We kicked into high gear and moved as quick as possible another six hundred yards to the top of the hill they previously occupied. Knowing they could easily make a half a mile without even having been spooked, we wanted to get them back in sight before they made it too far away.
Time passes excruciatingly slow, when your prey is out of sight. This can cloud your judgement when cresting the next hill, so we took our time, slowly glassing to make sure that we saw them before they saw us.

When we did spot them, they had made it nearly four-hundred and fifty yards further. As usual, the buck was at the back keeping the ladies moving. It was time to turn up the heat on this hunt, my Brother quickly found a good shooting position while I steadied the spotter and ranged the buck. He worked his way away from us moving to our left, as I whispered the range to my Brother. He had just chambered a round in his custom Remington, a 23” Bartlein barrel that had been chambered in 260 Remington. With Hornady 140 grain BTHP match bullets we had hand-loaded just a day prior. The rifle sat in a KRG Whiskey 3 chassis, and wore a Vortex Gen 1 Razor for a scope.
His finger rested on the Trigger Tech shoe, and we all held our stifled breathing as the buck stopped and checked his surroundings. It was a perfect broadside shot, I barely breathed as I focused hard through the spotter.
Everything came together perfectly as the trigger broke, and the near silent desert was suddenly woken by the crack of the bullet. We watched as the bullet impacted the buck, passed through, and hit the dirt behind him making a puff of grey dust envelop him as he slowly reared back. He stumbled a step or two, then made a brave effort to run forward, his offside leg clearly broken. The terrain between us quickly blocked him from our view as he ran.

The impact of the bullet

We both felt the shot was good, and confident he was down just out of sight. The suppressed report of the rifle had startled the rest of the antelope, who now stood attentive to the actions of their patriarch. We watched for a few minutes to ensure he didn’t appear elsewhere, and the attitude of the does told us everything we needed to know, they stood motionless, fixated on the last known position of the buck. They watched curiously, as if waiting for him, even as we began to close the distance, they watched on.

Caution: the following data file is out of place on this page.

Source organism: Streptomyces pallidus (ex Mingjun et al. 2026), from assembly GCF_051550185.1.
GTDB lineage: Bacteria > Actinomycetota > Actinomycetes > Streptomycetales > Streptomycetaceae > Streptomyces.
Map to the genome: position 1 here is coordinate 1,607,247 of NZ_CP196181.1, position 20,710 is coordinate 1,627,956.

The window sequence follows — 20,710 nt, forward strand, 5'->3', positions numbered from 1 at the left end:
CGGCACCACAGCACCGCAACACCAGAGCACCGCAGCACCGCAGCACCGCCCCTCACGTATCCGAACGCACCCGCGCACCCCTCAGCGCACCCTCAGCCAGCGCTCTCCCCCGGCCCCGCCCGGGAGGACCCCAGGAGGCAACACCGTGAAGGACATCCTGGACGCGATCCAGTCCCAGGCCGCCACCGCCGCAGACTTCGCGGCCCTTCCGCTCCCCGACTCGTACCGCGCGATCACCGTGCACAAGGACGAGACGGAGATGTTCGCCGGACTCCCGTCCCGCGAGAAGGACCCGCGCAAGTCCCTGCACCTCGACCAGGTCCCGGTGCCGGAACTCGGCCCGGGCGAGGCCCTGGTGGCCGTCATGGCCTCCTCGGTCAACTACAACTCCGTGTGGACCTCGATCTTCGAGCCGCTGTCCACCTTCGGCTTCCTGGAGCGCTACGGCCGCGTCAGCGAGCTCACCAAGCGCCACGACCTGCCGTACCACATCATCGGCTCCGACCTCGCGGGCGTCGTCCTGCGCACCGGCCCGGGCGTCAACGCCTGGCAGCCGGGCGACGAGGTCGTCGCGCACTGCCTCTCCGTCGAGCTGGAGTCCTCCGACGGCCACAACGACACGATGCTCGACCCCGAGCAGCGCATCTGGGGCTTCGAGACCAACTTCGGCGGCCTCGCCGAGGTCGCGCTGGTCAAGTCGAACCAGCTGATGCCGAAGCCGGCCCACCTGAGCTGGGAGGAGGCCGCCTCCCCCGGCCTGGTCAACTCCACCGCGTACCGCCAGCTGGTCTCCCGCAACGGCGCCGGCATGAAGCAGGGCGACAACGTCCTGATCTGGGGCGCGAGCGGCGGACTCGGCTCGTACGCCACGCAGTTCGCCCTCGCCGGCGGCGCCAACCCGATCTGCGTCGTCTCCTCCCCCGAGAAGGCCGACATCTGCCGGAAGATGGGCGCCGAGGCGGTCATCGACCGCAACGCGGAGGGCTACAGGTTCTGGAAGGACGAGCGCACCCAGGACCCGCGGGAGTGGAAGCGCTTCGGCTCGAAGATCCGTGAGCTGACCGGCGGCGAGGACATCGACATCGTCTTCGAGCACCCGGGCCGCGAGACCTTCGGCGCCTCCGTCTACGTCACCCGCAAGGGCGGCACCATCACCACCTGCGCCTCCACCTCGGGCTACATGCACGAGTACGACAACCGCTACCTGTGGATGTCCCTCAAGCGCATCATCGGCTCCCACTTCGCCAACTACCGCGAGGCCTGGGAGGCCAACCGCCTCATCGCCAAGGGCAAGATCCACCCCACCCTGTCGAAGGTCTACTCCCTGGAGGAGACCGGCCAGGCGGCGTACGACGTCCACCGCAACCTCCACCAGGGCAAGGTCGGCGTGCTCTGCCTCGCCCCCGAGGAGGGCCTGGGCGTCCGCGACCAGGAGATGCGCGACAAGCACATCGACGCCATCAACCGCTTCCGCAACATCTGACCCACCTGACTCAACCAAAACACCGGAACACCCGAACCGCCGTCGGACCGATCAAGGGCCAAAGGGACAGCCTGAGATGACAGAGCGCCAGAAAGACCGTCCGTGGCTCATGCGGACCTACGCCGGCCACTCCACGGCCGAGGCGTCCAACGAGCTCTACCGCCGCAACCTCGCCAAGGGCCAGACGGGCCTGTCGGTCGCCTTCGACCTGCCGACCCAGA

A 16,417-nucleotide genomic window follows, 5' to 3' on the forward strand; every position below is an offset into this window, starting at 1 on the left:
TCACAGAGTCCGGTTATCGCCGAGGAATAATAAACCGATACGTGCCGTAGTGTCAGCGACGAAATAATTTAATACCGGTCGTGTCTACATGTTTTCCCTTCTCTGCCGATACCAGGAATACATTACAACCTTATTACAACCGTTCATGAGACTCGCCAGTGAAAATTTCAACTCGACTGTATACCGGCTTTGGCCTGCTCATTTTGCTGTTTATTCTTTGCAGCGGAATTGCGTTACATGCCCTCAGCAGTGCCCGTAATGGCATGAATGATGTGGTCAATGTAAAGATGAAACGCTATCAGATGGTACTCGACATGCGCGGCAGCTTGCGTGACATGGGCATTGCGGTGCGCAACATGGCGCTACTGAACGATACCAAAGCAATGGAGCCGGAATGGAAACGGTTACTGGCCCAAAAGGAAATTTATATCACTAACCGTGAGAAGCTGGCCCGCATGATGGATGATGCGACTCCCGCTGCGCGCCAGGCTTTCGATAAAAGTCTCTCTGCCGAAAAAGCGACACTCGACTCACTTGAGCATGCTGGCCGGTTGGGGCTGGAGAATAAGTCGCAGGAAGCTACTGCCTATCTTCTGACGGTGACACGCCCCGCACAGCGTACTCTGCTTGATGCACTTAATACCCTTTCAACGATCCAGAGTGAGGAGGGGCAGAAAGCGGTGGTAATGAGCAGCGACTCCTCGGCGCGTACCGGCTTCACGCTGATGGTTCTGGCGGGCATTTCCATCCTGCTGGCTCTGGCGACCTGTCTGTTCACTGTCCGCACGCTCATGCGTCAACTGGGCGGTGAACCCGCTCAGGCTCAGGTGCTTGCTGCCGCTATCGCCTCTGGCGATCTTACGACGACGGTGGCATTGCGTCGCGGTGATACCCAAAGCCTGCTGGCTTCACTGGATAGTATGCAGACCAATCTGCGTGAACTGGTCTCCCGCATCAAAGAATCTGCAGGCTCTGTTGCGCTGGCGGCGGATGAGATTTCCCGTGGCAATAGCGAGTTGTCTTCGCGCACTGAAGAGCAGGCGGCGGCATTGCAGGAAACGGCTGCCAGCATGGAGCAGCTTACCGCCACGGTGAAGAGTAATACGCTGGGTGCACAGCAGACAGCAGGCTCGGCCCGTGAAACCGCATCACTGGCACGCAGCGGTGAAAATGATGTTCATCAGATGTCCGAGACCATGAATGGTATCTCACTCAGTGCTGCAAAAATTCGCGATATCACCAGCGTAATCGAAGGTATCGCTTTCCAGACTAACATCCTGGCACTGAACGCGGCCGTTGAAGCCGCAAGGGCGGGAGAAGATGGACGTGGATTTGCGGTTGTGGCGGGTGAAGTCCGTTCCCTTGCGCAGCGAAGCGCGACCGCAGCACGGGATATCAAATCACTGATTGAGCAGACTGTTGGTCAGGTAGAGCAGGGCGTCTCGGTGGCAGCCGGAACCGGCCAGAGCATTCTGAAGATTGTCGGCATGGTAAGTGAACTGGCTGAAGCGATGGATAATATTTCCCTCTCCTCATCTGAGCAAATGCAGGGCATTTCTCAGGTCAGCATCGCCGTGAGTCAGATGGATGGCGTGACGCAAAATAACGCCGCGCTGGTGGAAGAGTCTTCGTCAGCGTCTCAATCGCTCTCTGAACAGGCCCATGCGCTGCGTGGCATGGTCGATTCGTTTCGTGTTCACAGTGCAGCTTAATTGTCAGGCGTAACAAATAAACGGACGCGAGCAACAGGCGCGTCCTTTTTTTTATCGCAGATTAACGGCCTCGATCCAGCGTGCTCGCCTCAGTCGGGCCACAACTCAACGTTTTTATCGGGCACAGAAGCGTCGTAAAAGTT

We quietly approached the spot we’d last seen him, and looked for blood and sign. To our delight, none of it was necessary. The buck had hardly made it 50 yards, and he left a crimson trail against the moon-like dirt.
From the first sight, it was clear he had succumbed to the acute shot, hitting him low in the brisket and destroying his heart.
We quietly approached the beautiful animal, giving both space and time for the reverence due at such a moment.

We accessed the results of the shot, and took pictures. There was an overwhelming sense of satisfaction, that we had done right by this beautiful buck.

We played the deadly game of predator and prey, and we had won. And his demise had been judicious and quick, sparing him the suffering that is the fate of many natural casualties.

Above: what was left of the heart Below: impact and exit wounds


We cleaned him up, and took him back to camp. He was skinned and prepped to be butchered after some time in the fridge. The meat harvested will surely be turned into various meals, and tasty projects that we will remember for years to come.

The next hunt for us is just days away, we’ll do it all over again. Time to resharpen knives, oil a few bolts, and re-stock my pack, the next hunt will be savored every bit the same.
-CBM

Why you should try waterfowl hunting

If you weren’t lucky enough to be raised in a hunting family, getting started can be a little bit intimidating. One great way to get your feet wet, is with a little waterfowl hunting. We’ll discuss some of the progressive ways you can experience a good hunt, and by the end you’ll know what I mean by wet feet.